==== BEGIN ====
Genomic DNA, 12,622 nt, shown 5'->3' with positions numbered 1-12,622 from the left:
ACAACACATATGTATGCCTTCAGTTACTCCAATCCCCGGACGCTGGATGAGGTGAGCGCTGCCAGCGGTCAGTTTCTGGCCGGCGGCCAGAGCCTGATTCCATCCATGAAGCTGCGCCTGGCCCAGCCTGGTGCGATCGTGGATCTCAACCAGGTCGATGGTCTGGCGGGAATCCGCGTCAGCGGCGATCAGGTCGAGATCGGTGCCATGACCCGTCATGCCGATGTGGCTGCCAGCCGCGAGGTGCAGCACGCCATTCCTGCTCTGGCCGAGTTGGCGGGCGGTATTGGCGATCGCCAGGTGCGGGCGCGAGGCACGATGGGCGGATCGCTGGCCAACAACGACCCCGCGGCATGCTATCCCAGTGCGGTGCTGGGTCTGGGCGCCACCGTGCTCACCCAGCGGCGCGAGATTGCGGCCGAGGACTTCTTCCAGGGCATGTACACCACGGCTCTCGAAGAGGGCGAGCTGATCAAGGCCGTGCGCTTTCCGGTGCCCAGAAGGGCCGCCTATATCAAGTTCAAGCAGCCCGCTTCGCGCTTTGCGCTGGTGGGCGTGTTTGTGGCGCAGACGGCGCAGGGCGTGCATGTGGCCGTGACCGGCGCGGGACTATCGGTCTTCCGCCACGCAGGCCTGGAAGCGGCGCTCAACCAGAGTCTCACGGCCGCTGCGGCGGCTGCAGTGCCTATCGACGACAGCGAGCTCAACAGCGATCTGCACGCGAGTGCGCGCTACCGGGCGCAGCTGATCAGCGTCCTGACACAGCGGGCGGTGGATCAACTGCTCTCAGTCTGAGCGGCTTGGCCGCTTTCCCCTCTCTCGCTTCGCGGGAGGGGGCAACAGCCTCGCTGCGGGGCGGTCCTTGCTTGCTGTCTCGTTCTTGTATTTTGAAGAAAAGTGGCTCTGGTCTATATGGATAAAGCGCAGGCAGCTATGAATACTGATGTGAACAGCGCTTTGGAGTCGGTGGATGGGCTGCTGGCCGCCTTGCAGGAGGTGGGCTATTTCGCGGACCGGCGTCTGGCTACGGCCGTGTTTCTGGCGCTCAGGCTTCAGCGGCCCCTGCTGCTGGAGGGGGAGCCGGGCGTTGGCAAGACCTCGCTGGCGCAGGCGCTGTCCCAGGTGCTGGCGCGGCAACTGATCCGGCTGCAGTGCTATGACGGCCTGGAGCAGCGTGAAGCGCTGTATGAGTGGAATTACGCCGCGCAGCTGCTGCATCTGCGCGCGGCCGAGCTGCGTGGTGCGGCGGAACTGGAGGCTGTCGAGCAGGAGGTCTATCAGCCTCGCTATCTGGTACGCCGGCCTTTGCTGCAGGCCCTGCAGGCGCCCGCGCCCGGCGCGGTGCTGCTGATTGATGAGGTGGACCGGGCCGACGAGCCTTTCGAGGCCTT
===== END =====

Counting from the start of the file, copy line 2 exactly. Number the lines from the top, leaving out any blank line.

ACAACACATATGTATGCCTTCAGTTACTCCAATCCCCGGACGCTGGATGAGGTGAGCGCTGCCAGCGGTCAGTTTCTGGCCGGCGGCCAGAGCCTGATTCCATCCATGAAGCTGCGCCTGGCCCAGCCTGGTGCGATCGTGGATCTCAACCAGGTCGATGGTCTGGCGGGAATCCGCGTCAGCGGCGATCAGGTCGAGATCGGTGCCATGACCCGTCATGCCGATGTGGCTGCCAGCCGCGAGGTGCAGCACGCCATTCCTGCTCTGGCCGAGTTGGCGGGCGGTATTGGCGATCGCCAGGTGCGGGCGCGAGGCACGATGGGCGGATCGCTGGCCAACAACGACCCCGCGGCATGCTATCCCAGTGCGGTGCTGGGTCTGGGCGCCACCGTGCTCACCCAGCGGCGCGAGATTGCGGCCGAGGACTTCTTCCAGGGCATGTACACCACGGCTCTCGAAGAGGGCGAGCTGATCAAGGCCGTGCGCTTTCCGGTGCCCAGAAGGGCCGCCTATATCAAGTTCAAGCAGCCCGCTTCGCGCTTTGCGCTGGTGGGCGTGTTTGTGGCGCAGACGGCGCAGGGCGTGCATGTGGCCGTGACCGGCGCGGGACTATCGGTCTTCCGCCACGCAGGCCTGGAAGCGGCGCTCAACCAGAGTCTCACGGCCGCTGCGGCGGCTGCAGTGCCTATCGACGACAGCGAGCTCAACAGCGATCTGCACGCGAGTGCGCGCTACCGGGCGCAGCTGATCAGCGTCCTGACACAGCGGGCGGTGGATCAACTGCTCTCAGTCTGAGCGGCTTGGCCGCTTTCCCCTCTCTCGCTTCGCGGGAGGGGGCAACAGCCTCGCTGCGGGGCGGTCCTTGCTTGCTGTCTCGTTCTTGTATTTTGAAGAAAAGTGGCTCTGGTCTATATGGATAAAGCGCAGGCAGCTATGAATACTGATGTGAACAGCGCTTTGGAGTCGGTGGATGGGCTGCTGGCCGCCTTGCAGGAGGTGGGCTATTTCGCGGACCGGCGTCTGGCTACGGCCGTGTTTCTGGCGCTCAGGCTTCAGCGGCCCCTGCTGCTGGAGGGGGAGCCGGGCGTTGGCAAGACCTCGCTGGCGCAGGCGCTGTCCCAGGTGCTGGCGCGGCAACTGATCCGGCTGCAGTGCTATGACGGCCTGGAGCAGCGTGAAGCGCTGTATGAGTGGAATTACGCCGCGCAGCTGCTGCATCTGCGCGCGGCCGAGCTGCGTGGTGCGGCGGAACTGGAGGCTGTCGAGCAGGAGGTCTATCAGCCTCGCTATCTGGTACGCCGGCCTTTGCTGCAGGCCCTGCAGGCGCCCGCGCCCGGCGCGGTGCTGCTGATTGATGAGGTGGACCGGGCCGACGAGCCTTTCGAGGCCTT